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Citing India as Example, Pakistan Peoples Party (PPP) Senator Osman Saifullah Khan Suggests Demonetisation

Pakistan's economy has already started making a gradual shift to cash as protection against the government's taxation policies

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Islamabad, November 12, 2016: Taking a cue from demonetisation of higher currency notes in India, a Pakistani opposition party lawmaker has submitted a resolution in the Senate to withdraw 1,000 and 5,000 rupee notes from circulation in the country to tackle corruption.

The resolution submitted by Pakistan Peoples Party (PPP) Senator Osman Saifullah Khan comes at a time when Pakistan’s population is gradually shifting to cash economy due to the government’s ill-conceived taxation policies, said Express News.

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“The house urges the government to take steps to withdraw from circulation as legal tender the high denomination Rs 5,000 and Rs 1,000 notes so as to reduce illicit money flows, encourage the use of bank accounts and reduce the size of undocumented economy,” reads the resolution.

This is the only way that will compel people to use banking channels and launch a crackdown on black money circulating in the economy, said Khan, speaking at a meeting of the Senate Standing Committee on Finance on Thursday.

However, Committee Chairman Senator Saleem Mandviwalla underlined the need for taking the views of all stakeholders.

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The resolution was moved in the Senate a couple of days after Indian Prime Minister Modi announced the demonetisation of Rs 1,000 and Rs 500 bank notes, making them invalid in a major assault on black money, fake currency and corruption.

“At this point, we do not see a reason to withdraw the Rs 5,000 currency note,” Abid Qamar, spokesman for the State Bank of Pakistan, told Express News.

Pakistan’s economy has already started making a gradual shift to cash as protection against the government’s taxation policies, official statistics reveal.

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In fiscal year 2015-16, the growth in banking sector deposits was far lower than the previous year while the currency in circulation increased at a much rapid pace, revealed minutes of the last Monetary Policy Committee (MPC) meeting.

The General Pervez Musharraf-led government had introduced the Rs 5,000 denomination notes despite resistance from the State Bank of Pakistan. The notes made it easy for the people to keep cash instead of depositing money in banks. (IANS)

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Hindus In Delhi Push For A Temple On The Ruins Of a Mosque

The Supreme Court has delayed hearings into the disputed site but hardliners have vowed to lay a foundation stone next year regardless.

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Supporters of Vishwa Hindu Parishad gather during a rally in New Delhi, Dec. 9, 2018. The group gathered thousands of supporters to demand the construction of a Hindu temple on a site where a mosque was attacked, demolished in 1992. VOA

Tens of thousands of hardline Hindu protesters marched in New Delhi on Sunday, calling for a grand temple to be built on the ruins of a destroyed mosque in a flashpoint Indian city.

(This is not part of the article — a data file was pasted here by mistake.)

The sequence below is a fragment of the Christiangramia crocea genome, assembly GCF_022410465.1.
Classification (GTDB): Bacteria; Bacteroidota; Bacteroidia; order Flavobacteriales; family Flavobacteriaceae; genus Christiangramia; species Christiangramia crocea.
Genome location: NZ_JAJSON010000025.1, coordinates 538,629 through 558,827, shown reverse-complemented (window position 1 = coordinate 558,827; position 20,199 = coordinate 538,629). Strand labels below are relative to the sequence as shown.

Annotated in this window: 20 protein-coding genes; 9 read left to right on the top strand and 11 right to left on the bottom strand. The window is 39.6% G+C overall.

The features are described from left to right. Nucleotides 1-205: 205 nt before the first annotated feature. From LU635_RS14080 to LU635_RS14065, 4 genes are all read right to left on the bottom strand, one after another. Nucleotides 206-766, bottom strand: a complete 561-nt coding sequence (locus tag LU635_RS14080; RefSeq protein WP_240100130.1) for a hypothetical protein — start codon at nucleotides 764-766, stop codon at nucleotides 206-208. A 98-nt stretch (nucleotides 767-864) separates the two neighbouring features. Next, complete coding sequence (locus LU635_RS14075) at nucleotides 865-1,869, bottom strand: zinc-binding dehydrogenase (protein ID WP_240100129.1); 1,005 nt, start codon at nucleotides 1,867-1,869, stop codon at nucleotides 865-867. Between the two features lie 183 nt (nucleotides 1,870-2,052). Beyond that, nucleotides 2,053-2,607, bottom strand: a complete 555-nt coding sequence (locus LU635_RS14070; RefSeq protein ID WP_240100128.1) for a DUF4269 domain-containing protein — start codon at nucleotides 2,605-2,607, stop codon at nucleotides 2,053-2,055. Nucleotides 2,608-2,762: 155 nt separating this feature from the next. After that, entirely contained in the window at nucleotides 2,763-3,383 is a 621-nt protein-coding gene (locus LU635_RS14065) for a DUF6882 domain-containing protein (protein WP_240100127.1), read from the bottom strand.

Trident-waving devotees clad in saffron filled a huge parade ground in the Indian capital under tight security, where speakers warned Prime Minister Narendra Modi they would not let up until the temple was sanctioned.

Some of Modi’s supporters feel the Hindu nationalist leader has not done enough to raise a shrine at a site in Ayodhya, a city believed by many to be the birthplace of the deity Ram.

The site was home to a medieval mosque for 460 years until Hindu zealots tore it down in 1992, kicking off riots across India that left thousands dead, most of them Muslims.

Its future has been tied up in courts for decades but some hardliners want Modi, who is seeking reelection in 2019, to push parliament to guarantee the temple by law.

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“The gathering here is telling you that Hindus won’t sit back until the temple is built, and our wishes are respected,” said Champat Rai, the leader of the Vishva Hindu Parishad (VHP) group that organized the protest.

Demonstrators chanting “Praise be to Ram” packed the Ramlila Maidan, a vast ground capable of holding more than 50,000 people, and filled the surrounding streets.

Some carried maces and tridents — weapons traditionally wielded by Hindu gods — and traveled great distances by train and bus to reach the rally.

“We have come here to protect our religion and Hindu pride. We want a temple for our Lord Ram,” Hitesh Bharadwaj, a teacher from Delhi’s satellite city Noida, told AFP.

The hardline VHP has applied pressure on Modi in recent weeks, staging a huge show of force in Ayodhya itself last month.

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A close ally of Modi’s Bharatiya Janata Party (BJP), the group is spearheading a push to raise the Ram temple, and is calling for more protests as the premier prepares to go to the polls by May.

The BJP was on the margins until the 1980s when its top leaders, including Modi, backed a growing movement for the construction of the Ram temple.

Its advocates want parliament to introduce a law bypassing legal hurdles blocking the temple before Modi’s term ends.

Also Read: Delhi’s Air Quality Leads To Ban On Trucks And Construction

The Supreme Court has delayed hearings into the disputed site but hardliners have vowed to lay a foundation stone next year regardless.

“We don’t care about the courts. A grand temple will be constructed in 2019,” Sushil Chawdhary, a VHP leader, told AFP. (VOA)